For Your Consideration: Ignoring Someone You Run Into

for your consideration

Welcome to For Your Consideration, a new series about things we love and love to do — and we’d like to give you permission to embrace your authentic self and love them too.

In this iteration of FYC, some names have been changed.


In my eighth grade civics and economics class, we had to do a project where we were coupled up with a partner and both of us were randomly assigned occupations and salaries. With our partner, we had to come up with a household budget and were graded based on our ability to construct a believable cost of living and accrue savings. I was partnered with Jessica Walden.

Always the overachiever, I wanted to save as much money as possible even though Jessica and I both ended up with high-earning professions: she was a doctor, and I was a stockbroker (lol). As a way to save extra fake money, I humbly suggested that we buy just one fake car and carpool to our fake jobs together. Jessica turned me down. “It’s not realistic,” she said. And our teacher agreed with her! For reasons unbeknownst to me at the time, I cried. Reader, you and present-day me know exactly why I had such a strong emotional reaction. This was one of my earliest experiences of lesbian heartbreak. Sure, Jessica and my life together was all pretend, but I was very invested in that pretend life together. Why couldn’t we share a car? In fact, why couldn’t we save even more money and just get a one bedroom apartment together?

I had more or less forgotten about this eighth grade civics and economics class drama until years later when I was scheduled to have an interview with a very famous actress and was waiting to be connected by her assistant. “Um, this is awkward,” the assistant started, “but I saw your name on the schedule, and I’m not sure if you remember me but it’s Jessica Walden from middle school.”

I am happy to report that I actually played it pretty cool. “Jessica! Hi!” I said, ignoring the floodgates that had just opened to my memories of being an extremely closeted and repressed eighth grader who was capable of having her heart broken over a civics and economics project.

But something strange happened after that initial brief reconnection with Jessica Walden, which happened when she was living in New York and I lived in Chicago. I moved to Brooklyn shortly after and suddenly started seeing her… EVERYWHERE. First, we walked past each other on a street near my apartment. I was running late to wherever I was going, and we did the awkward “oh hey! Hi! Wow! Weird!” interaction as I speed-walked through an intersection. A couple weeks later, I saw her sitting in the window of a restaurant in my neighborhood where I often go for happy hour or brunch, and we again made direct eye contact and had to go through the awkward, rushed, ultimately meaningless five seconds of interaction again.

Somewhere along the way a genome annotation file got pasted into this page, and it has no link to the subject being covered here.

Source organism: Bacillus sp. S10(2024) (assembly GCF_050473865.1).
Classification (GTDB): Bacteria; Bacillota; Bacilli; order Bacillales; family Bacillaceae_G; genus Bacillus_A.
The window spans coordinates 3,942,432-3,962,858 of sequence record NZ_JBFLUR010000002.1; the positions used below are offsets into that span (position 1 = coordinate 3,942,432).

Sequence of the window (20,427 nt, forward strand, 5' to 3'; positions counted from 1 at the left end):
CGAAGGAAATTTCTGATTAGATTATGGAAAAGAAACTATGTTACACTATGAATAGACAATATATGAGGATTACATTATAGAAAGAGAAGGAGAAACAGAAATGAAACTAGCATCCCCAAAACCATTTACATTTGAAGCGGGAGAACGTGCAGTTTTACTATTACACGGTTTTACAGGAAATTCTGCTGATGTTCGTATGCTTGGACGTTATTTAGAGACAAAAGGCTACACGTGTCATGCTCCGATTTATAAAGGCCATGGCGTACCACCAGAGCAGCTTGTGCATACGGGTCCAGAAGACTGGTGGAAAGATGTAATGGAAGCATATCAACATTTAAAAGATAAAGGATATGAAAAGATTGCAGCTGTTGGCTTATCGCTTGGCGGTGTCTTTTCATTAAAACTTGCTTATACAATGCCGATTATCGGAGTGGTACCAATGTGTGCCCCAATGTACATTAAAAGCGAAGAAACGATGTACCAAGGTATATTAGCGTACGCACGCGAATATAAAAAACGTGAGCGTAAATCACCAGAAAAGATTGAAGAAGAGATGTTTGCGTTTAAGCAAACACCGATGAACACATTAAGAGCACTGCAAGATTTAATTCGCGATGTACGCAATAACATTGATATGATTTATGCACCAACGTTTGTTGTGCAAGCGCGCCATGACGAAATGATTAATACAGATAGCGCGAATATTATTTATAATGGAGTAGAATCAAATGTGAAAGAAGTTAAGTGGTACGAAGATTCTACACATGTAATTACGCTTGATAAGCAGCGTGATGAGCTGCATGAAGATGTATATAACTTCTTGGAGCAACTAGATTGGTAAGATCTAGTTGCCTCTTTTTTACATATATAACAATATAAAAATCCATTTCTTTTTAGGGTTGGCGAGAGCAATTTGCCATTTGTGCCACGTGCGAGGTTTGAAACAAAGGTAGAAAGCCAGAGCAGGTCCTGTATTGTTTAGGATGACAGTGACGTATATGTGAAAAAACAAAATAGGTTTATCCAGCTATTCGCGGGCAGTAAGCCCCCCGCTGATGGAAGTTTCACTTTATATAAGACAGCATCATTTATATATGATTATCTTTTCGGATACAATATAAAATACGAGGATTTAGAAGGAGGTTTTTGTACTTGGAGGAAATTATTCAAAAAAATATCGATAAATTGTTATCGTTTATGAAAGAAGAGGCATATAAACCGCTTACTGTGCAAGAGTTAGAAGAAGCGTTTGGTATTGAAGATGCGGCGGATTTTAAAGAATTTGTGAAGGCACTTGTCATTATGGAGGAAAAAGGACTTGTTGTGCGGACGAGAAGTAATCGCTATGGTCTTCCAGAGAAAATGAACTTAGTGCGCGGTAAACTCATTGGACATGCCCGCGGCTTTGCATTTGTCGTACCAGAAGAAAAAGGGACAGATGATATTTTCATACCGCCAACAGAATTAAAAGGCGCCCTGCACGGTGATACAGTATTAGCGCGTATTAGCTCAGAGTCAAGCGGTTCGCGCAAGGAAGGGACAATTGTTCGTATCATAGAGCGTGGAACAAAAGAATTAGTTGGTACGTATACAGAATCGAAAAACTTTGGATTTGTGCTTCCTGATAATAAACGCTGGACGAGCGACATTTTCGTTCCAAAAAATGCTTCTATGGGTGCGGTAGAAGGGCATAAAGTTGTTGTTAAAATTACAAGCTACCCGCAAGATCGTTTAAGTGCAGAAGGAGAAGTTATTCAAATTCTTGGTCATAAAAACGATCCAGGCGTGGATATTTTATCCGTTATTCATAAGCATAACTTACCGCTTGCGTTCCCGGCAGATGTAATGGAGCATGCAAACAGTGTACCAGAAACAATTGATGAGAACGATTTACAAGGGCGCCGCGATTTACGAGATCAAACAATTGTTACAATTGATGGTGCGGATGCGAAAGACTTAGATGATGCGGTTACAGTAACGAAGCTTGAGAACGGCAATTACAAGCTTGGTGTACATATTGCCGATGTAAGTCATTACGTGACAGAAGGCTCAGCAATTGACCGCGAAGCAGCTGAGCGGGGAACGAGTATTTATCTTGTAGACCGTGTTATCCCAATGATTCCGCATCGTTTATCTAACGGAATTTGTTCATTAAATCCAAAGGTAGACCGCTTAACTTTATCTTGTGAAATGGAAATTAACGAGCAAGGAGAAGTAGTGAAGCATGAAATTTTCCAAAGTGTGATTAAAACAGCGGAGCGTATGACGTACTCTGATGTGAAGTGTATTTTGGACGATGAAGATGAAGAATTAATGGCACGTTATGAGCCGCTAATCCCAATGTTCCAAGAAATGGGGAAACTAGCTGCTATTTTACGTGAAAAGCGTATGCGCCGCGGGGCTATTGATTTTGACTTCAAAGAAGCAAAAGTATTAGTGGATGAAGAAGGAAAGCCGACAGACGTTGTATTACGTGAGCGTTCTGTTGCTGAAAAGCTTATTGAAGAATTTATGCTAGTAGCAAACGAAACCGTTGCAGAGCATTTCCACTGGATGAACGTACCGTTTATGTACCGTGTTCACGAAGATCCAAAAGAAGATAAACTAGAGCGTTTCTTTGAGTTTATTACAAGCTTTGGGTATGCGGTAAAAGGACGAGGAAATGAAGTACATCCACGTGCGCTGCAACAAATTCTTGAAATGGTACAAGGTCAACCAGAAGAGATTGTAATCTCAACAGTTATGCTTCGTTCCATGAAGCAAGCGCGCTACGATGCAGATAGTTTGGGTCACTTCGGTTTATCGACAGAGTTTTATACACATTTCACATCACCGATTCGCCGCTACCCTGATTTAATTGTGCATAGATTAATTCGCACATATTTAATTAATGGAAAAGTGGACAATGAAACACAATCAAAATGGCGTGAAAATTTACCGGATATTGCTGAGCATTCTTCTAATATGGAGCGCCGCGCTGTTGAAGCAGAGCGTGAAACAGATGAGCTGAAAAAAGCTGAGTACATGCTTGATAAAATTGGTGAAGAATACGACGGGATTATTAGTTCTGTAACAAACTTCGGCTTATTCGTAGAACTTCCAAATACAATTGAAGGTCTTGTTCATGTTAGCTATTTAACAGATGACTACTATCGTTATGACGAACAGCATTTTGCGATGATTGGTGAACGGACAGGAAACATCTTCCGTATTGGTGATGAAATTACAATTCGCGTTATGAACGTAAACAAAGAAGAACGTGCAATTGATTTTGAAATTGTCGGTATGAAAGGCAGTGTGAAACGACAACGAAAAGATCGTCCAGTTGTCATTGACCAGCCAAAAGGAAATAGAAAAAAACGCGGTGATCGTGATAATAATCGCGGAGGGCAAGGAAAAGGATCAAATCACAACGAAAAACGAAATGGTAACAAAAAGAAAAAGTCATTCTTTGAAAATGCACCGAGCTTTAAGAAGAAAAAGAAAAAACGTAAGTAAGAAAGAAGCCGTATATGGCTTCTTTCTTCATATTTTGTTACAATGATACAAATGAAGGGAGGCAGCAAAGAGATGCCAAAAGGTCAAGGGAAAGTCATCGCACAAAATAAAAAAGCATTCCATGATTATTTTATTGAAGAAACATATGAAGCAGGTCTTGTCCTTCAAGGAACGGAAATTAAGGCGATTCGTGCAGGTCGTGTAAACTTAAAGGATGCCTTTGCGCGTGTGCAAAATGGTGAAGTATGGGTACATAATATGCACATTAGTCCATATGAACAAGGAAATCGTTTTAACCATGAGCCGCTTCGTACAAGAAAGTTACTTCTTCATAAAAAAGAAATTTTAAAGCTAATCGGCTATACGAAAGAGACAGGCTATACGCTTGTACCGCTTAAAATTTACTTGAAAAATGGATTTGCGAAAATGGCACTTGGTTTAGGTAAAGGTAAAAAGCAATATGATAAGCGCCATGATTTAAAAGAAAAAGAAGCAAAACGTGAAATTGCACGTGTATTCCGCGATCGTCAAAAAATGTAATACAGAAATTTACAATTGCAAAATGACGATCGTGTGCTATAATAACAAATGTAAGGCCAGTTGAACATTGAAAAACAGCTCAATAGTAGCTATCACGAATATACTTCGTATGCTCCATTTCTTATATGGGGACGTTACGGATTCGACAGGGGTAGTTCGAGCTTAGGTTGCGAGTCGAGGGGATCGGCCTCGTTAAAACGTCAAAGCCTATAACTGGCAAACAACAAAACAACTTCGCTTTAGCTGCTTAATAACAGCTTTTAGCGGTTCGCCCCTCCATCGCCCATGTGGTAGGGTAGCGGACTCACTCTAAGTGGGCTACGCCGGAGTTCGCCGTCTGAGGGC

So when I saw her getting off a train at the West 4th Street station one night, I just… turned around and walked away without saying hi, without so much as a wave. I’m pretty sure she didn’t see me at all, but even if she did, would she care about my reaction? I suppose some people would take it personally. And my mother would think it was the rudest thing in the world.

In fact, on another occasion, I was just minding my business picking up a to-go order from my go-to Mexican restaurant in my neighborhood when I spotted two other girls I had gone to middle school with — one had even been a very close friend back then. The two were best friends then, and they appeared to be best friends now. They also looked… exactly the same as they used to, their hair in the same blonde ponytails. Did I look the same to them? I couldn’t possibly. I felt knocked out of time and space, and I grabbed my food and got the fuck out. I don’t know what compelled me to tell my mom about the encounter, but I did, and when she asked if I said hi and I said no, she was incredulous. “I taught you better than that!”